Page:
“The survey shows that registry accuracy, processing speed and process quality are the most important aspects of our services. While there was over 80% satisfaction (“satisfied” and “very satisfied”) for all our services, the 84.2% satisfaction with timeliness aspect of our service was the lowest level of satisfaction in the five key aspects. This is an area we will focus our work between now and September 2012. Similarly, fewer than 7% of respondents were unsatisfied with the accuracy of the registries we publish. Between now and September 2012 we will analyse what is the cause of the dissatisfaction.”
Sounds good, right? Wrong. Of the nearly 1,000 who received the survey and the 218 who responded, it appears no more than one or two were actual users of the Internet – the consumers ICANN is charged with protecting and providing quality services. Indeed, those targeted were:
- ETF Leadership;
- Authors of Internet technical standards (RFCs) published in the last 12 months;
- Top Level Domain operators;
- Regional Internet Registries; and
- DNS Root Server Operators.
While I acknowledge that the survey was intended to elicit views on how well ICANN administers the IANA functions, for a survey touted by ICANN to to have the “key objective … to determine the current level of satisfaction with the service ICANN delivers,” one would think actual users would be included along with the segments of the ecosystem that make money selling domain names and servicing companies that do so. It’s not surprising that the respondents, at least those who responded, chose not to bite the hand that feeds them. Then again, ICANN is such a mystery and opaque organisation to those it most affects, so it’s no wonder they don’t bother with the Internet’s rank and file.
Nor should announcing the survey results on the heals of getting the new, hopefully tougher, IANA contract be lost. Nothing like moving the focus from accountability to endorsements. The survey is yet another example of ICANN’s manipulation. Nice trick we hope Mr. Chehade will not repeat.
Second, it should also not go unnoticed that at the conclusion of the Prague meeting, ICANN announced that it is abandoning its failed Digital Archery program to determine the order applications for a new TLDs would be considered. No surprise. The entire idea of using so-called “digital arrows” that applicants shot at a target with those closest to the bullseye getting the first dates was preposterous. Good riddance. But in yet another example of failed leadership, ICANN’s announcement was not coupled with any alternative plans. So those who applied for nearly 2,000 TLDs, and who paid ICANN almost $400 million for the privilege, face continued uncertainty when their applications will be considered.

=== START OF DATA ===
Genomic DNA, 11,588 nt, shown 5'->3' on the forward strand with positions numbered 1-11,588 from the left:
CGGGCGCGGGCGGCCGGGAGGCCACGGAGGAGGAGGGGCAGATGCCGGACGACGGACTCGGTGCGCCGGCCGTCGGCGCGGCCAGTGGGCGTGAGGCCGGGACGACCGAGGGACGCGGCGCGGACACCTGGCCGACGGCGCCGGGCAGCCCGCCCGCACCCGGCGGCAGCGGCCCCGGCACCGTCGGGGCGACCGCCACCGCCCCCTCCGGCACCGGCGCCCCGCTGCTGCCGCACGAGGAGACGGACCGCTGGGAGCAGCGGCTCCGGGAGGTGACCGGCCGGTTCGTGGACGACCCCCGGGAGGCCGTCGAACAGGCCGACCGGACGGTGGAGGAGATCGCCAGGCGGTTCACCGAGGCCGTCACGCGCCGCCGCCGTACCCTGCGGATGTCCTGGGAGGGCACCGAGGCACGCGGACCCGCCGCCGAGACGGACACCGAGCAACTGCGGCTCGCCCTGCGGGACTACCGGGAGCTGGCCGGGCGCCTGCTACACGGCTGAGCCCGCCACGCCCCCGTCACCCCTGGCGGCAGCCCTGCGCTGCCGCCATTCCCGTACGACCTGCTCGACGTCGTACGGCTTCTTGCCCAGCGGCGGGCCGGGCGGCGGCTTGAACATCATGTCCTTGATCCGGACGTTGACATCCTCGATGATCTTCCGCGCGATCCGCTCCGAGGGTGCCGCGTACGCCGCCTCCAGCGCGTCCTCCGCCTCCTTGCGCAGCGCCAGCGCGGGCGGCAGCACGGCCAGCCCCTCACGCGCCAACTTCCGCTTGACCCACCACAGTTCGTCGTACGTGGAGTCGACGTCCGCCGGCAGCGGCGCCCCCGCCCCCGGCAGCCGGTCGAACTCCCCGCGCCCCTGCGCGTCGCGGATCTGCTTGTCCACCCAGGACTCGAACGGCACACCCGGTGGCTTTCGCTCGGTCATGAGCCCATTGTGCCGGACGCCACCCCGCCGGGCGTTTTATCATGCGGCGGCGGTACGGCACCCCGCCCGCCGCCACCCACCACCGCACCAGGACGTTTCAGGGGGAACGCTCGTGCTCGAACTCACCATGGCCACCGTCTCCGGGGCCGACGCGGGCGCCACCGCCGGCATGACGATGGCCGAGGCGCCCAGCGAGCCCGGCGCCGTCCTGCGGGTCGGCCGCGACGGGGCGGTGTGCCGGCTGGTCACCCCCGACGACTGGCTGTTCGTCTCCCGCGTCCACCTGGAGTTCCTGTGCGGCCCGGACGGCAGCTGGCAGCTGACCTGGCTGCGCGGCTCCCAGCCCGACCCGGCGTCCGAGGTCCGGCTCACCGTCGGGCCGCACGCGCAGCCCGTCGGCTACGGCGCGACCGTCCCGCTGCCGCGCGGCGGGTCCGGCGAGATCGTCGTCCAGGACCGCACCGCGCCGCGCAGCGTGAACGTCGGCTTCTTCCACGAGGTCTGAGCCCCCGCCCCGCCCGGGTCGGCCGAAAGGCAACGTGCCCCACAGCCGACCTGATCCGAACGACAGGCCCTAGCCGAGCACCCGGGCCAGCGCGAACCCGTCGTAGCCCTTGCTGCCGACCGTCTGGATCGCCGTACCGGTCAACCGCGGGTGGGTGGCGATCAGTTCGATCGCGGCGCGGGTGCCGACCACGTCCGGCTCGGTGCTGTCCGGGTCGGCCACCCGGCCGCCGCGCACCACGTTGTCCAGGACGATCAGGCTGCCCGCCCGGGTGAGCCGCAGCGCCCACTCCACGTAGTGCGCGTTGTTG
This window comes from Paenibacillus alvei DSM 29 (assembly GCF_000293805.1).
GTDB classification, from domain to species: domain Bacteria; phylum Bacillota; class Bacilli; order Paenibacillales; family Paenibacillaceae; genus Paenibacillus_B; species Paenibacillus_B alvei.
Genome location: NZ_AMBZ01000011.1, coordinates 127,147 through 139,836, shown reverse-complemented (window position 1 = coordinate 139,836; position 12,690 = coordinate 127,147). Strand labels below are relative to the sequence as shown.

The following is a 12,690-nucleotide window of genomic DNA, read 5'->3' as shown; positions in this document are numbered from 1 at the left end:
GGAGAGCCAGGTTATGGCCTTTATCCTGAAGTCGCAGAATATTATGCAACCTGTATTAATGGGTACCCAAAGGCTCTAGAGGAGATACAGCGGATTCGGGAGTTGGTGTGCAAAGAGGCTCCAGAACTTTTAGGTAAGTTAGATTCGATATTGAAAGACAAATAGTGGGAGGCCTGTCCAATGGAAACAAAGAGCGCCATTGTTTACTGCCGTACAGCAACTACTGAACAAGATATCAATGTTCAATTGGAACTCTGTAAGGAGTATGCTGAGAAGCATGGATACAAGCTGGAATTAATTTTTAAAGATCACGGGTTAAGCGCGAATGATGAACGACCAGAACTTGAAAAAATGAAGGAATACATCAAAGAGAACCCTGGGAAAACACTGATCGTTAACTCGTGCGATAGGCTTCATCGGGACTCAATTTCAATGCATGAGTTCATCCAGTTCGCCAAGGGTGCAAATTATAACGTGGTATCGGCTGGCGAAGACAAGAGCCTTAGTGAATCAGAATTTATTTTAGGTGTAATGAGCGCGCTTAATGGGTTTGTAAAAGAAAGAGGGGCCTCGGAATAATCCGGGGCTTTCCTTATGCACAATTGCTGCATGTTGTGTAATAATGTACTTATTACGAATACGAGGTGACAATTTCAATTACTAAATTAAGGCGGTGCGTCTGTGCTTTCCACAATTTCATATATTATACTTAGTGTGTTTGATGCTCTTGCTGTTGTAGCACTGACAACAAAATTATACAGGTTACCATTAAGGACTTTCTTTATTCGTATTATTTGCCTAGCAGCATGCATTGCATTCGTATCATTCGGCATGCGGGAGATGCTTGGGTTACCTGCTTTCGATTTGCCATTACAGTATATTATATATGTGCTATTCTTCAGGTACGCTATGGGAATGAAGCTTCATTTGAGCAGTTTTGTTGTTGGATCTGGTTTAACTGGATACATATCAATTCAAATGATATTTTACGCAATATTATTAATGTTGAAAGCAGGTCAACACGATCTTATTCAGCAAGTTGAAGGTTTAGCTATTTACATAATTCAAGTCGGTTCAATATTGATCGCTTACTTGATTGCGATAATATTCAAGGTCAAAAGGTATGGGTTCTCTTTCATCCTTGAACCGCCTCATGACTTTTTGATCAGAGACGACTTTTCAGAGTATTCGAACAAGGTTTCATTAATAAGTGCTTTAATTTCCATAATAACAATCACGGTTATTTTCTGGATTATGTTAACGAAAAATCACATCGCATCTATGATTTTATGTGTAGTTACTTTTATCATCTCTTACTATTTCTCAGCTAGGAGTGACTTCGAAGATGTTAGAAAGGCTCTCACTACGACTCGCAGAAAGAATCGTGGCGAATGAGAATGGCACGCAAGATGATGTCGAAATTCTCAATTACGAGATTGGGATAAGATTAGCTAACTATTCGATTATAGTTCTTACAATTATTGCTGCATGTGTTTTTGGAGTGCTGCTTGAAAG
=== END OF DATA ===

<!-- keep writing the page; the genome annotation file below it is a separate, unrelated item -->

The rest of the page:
Then again, for those of us who are opposed to the TLD program, this latest failure is welcome news. It further delays a program that will irreparably harm consumers and cost companies billions with no discernible ROI – unless you’re a domain name owner or seller reaping riches from ransoming the rights of brands, consumers, NGOs, IGOs and others who purchase second level domains in TLDs that will never be used (“defensive registrations“).
The Still Cloudy Future
No doubt ICANN will trip again, most likely before Mr. Chehade assumes the helm. In the interim, we’re left with lame duck management and the NTIA, a set of overseers that, so far, have repeatedly dropped the ball.
We Expert Doug Wood